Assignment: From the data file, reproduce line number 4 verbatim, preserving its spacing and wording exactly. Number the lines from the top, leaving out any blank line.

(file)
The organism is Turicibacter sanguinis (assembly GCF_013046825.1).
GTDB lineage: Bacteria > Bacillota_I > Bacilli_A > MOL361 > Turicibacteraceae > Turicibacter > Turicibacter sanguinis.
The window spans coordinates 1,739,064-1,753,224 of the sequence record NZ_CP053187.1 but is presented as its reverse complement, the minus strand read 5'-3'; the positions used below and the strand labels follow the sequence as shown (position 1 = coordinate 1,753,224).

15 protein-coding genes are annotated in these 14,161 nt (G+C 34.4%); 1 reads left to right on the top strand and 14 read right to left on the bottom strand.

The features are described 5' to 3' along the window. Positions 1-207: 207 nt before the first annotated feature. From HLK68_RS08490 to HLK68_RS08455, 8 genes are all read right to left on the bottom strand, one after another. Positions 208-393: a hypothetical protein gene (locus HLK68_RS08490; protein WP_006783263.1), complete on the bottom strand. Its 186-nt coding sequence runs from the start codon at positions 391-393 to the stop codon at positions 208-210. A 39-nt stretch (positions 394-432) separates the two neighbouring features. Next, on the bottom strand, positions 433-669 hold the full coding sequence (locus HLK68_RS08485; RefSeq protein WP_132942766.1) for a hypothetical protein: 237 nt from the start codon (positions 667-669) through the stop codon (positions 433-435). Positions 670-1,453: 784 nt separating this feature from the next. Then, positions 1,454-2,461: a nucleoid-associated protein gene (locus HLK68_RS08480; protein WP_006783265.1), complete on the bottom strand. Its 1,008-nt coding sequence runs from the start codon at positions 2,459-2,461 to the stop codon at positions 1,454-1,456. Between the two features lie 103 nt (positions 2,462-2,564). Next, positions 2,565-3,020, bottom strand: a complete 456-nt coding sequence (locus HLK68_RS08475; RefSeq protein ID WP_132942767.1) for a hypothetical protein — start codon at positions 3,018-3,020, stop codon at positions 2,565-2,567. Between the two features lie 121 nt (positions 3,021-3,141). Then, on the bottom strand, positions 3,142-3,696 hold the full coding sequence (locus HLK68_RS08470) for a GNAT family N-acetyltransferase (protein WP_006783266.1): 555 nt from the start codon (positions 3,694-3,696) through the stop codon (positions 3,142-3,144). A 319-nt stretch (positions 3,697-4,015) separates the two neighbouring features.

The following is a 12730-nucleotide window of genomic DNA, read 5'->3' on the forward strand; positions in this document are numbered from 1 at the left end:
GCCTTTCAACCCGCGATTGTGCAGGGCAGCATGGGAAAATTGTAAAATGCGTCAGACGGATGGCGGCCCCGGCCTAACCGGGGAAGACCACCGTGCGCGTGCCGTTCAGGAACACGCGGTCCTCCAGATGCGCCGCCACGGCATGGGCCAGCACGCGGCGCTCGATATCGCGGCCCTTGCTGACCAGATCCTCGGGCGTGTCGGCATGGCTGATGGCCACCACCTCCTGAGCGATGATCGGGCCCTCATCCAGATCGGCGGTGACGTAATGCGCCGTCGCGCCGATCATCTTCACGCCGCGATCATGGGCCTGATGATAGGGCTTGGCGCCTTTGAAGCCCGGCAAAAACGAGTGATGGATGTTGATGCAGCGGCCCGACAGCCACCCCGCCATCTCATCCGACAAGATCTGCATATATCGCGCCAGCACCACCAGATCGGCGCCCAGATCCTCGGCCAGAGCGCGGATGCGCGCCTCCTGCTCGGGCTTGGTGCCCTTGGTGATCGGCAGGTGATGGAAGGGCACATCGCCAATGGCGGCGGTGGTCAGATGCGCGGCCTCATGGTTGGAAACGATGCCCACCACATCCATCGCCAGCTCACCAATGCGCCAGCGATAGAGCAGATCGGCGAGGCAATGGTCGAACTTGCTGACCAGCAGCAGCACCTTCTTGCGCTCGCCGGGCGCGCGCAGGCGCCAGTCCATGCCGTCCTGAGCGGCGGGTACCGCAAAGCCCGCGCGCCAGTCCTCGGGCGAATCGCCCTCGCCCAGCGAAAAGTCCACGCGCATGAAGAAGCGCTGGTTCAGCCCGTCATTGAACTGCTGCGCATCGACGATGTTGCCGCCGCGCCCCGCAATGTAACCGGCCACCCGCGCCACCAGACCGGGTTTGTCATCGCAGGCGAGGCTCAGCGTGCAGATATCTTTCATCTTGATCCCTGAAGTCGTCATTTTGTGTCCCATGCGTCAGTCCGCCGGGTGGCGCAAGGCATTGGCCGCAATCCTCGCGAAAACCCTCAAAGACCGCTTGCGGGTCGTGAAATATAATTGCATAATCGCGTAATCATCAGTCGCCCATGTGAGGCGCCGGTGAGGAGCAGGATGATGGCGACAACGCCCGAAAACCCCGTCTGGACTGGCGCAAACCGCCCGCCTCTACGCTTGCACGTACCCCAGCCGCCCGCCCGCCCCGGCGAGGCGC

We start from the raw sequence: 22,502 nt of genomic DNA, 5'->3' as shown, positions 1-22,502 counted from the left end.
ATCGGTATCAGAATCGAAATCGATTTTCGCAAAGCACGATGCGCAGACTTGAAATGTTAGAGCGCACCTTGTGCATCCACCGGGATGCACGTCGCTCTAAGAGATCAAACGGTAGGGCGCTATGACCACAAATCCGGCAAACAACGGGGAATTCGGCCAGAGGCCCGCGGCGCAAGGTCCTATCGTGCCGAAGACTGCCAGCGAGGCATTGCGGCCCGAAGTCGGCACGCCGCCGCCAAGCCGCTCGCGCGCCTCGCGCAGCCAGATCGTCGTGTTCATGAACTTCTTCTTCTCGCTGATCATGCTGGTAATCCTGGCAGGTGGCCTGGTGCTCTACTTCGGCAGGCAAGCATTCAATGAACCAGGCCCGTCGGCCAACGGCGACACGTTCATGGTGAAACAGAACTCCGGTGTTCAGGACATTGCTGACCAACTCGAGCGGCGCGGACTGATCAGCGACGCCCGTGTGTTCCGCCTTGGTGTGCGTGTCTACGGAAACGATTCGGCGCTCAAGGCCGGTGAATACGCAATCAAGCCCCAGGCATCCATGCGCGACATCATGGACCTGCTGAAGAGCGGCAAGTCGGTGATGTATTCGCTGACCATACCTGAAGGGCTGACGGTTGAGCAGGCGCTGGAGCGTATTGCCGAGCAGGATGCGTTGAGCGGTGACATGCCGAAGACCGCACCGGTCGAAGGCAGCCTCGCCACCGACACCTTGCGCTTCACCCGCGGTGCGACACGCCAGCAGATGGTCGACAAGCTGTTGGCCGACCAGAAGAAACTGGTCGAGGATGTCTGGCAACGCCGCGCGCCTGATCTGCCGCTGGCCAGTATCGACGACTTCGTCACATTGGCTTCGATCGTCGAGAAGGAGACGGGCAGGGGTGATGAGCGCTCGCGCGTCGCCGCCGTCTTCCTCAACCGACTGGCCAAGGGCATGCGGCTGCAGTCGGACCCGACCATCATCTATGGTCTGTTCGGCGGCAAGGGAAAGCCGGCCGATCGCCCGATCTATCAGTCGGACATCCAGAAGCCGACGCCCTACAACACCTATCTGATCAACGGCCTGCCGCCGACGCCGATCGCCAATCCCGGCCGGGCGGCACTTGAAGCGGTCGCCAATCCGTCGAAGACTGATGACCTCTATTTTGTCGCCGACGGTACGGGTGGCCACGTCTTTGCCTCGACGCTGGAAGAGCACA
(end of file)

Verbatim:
15 protein-coding genes are annotated in these 14,161 nt (G+C 34.4%); 1 reads left to right on the top strand and 14 read right to left on the bottom strand.